Last week, German police sent back almost 16,000 people from the Czech Republic and the Austrian federal state of Tyrol who tried to cross the border. Of these, more than 4,500 tried to enter Germany without a negative COVID-19 test.
According to the Bild am Sonntag daily, police checked more than 104,000 people on their way to Germany between Feb. 14 and Feb. 20.
The German police also returned people from the border due to the absence of proof of successful online registration or because people did not belong to the groups with an exemption for entering the country.
Last week, the government in Berlin identified Czechia, Slovakia, and most of Austria’s Tyrol as areas with a high incidence of coronavirus mutations. It also introduced border controls, which led to the formation of multi-kilometer traffic jams on some sections.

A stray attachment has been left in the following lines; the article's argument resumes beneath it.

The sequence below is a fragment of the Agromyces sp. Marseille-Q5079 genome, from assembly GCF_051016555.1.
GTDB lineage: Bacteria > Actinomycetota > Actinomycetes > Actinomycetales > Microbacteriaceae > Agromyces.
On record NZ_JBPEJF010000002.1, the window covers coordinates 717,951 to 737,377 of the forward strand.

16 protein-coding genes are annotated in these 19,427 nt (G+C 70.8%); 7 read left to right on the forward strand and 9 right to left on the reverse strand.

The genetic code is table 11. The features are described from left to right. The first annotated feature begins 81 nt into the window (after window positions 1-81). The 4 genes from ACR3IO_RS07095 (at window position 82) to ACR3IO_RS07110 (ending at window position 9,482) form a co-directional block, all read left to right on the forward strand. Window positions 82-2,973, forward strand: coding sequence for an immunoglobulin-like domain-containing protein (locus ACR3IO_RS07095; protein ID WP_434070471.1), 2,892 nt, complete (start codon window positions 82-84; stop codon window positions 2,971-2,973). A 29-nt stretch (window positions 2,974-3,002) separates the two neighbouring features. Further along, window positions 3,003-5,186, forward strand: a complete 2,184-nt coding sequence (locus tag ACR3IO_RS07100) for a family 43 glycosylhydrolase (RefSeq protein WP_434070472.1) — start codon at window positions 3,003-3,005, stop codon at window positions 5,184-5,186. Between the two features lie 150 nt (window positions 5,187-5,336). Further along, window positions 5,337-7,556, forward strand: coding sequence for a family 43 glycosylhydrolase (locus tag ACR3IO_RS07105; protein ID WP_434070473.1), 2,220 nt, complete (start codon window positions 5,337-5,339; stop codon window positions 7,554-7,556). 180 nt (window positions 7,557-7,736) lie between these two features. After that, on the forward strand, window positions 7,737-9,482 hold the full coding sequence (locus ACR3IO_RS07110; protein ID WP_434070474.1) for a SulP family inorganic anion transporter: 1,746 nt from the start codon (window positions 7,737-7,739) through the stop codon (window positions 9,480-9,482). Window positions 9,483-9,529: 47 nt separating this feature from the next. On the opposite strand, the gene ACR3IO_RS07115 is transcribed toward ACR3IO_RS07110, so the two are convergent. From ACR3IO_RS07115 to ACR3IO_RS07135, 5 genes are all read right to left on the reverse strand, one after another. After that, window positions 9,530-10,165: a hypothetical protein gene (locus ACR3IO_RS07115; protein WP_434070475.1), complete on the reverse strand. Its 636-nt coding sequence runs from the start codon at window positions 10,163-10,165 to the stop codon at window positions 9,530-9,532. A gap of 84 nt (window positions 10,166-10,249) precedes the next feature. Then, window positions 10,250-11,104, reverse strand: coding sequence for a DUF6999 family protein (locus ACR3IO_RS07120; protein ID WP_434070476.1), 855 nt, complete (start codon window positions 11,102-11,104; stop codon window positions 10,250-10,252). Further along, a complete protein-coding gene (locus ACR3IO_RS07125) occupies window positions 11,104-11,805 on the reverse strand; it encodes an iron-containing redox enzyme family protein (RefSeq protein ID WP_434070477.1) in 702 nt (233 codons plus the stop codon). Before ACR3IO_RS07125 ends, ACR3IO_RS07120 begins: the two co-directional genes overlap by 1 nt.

Only German citizens and foreigners with a residence permit can now enter the country. Truck drivers and commuters working in selected sectors, especially in healthcare, are exempted from this measure. However, they must have a coronavirus test not older than 48 hours.
German Police Chief Dieter Romann expressed satisfaction that the proportion of those refused from the border had been gradually declining since the measures were announced. According to him, people are getting used to the checks and behave by the rules.
Title image: Federal police officers stand at a rest area on motorway 17 as part of border controls carried out by the Federal Police at the German-Czech border in Bad Gottleuba, Germany, Thursday, Feb. 18, 2021. On the same day, Federal Minister of the Interior Seehofer plans to inform himself about the temporary border controls. (Sebastian Kahnert/dpa via AP)